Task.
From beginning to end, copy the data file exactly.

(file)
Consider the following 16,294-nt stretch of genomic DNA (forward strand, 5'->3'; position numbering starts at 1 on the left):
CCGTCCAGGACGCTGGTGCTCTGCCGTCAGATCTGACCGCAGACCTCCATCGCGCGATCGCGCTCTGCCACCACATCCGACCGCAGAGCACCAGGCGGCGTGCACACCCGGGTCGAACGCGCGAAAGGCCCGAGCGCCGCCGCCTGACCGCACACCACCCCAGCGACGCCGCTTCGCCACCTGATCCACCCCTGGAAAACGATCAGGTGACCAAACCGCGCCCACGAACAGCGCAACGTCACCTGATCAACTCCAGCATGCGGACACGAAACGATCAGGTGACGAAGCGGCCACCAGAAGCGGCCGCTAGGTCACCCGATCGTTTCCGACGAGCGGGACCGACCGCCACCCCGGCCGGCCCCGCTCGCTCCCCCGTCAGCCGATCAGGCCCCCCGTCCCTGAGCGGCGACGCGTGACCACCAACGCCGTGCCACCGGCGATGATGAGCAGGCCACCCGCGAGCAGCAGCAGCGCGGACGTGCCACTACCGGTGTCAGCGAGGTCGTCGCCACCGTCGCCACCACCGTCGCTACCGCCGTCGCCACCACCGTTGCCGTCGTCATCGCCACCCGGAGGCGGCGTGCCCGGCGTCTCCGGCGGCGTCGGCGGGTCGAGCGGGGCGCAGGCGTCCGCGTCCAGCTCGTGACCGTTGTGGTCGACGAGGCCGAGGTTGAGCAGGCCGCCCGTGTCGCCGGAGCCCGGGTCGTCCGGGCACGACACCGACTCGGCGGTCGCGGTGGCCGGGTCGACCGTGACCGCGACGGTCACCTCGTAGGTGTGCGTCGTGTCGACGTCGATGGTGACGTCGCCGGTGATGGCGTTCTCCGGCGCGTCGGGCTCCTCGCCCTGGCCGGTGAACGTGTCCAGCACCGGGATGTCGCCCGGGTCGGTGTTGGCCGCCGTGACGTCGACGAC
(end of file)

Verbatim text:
Consider the following 16,294-nt stretch of genomic DNA (forward strand, 5'->3'; position numbering starts at 1 on the left):
CCGTCCAGGACGCTGGTGCTCTGCCGTCAGATCTGACCGCAGACCTCCATCGCGCGATCGCGCTCTGCCACCACATCCGACCGCAGAGCACCAGGCGGCGTGCACACCCGGGTCGAACGCGCGAAAGGCCCGAGCGCCGCCGCCTGACCGCACACCACCCCAGCGACGCCGCTTCGCCACCTGATCCACCCCTGGAAAACGATCAGGTGACCAAACCGCGCCCACGAACAGCGCAACGTCACCTGATCAACTCCAGCATGCGGACACGAAACGATCAGGTGACGAAGCGGCCACCAGAAGCGGCCGCTAGGTCACCCGATCGTTTCCGACGAGCGGGACCGACCGCCACCCCGGCCGGCCCCGCTCGCTCCCCCGTCAGCCGATCAGGCCCCCCGTCCCTGAGCGGCGACGCGTGACCACCAACGCCGTGCCACCGGCGATGATGAGCAGGCCACCCGCGAGCAGCAGCAGCGCGGACGTGCCACTACCGGTGTCAGCGAGGTCGTCGCCACCGTCGCCACCACCGTCGCTACCGCCGTCGCCACCACCGTTGCCGTCGTCATCGCCACCCGGAGGCGGCGTGCCCGGCGTCTCCGGCGGCGTCGGCGGGTCGAGCGGGGCGCAGGCGTCCGCGTCCAGCTCGTGACCGTTGTGGTCGACGAGGCCGAGGTTGAGCAGGCCGCCCGTGTCGCCGGAGCCCGGGTCGTCCGGGCACGACACCGACTCGGCGGTCGCGGTGGCCGGGTCGACCGTGACCGCGACGGTCACCTCGTAGGTGTGCGTCGTGTCGACGTCGATGGTGACGTCGCCGGTGATGGCGTTCTCCGGCGCGTCGGGCTCCTCGCCCTGGCCGGTGAACGTGTCCAGCACCGGGATGTCGCCCGGGTCGGTGTTGGCCGCCGTGACGTCGACGAC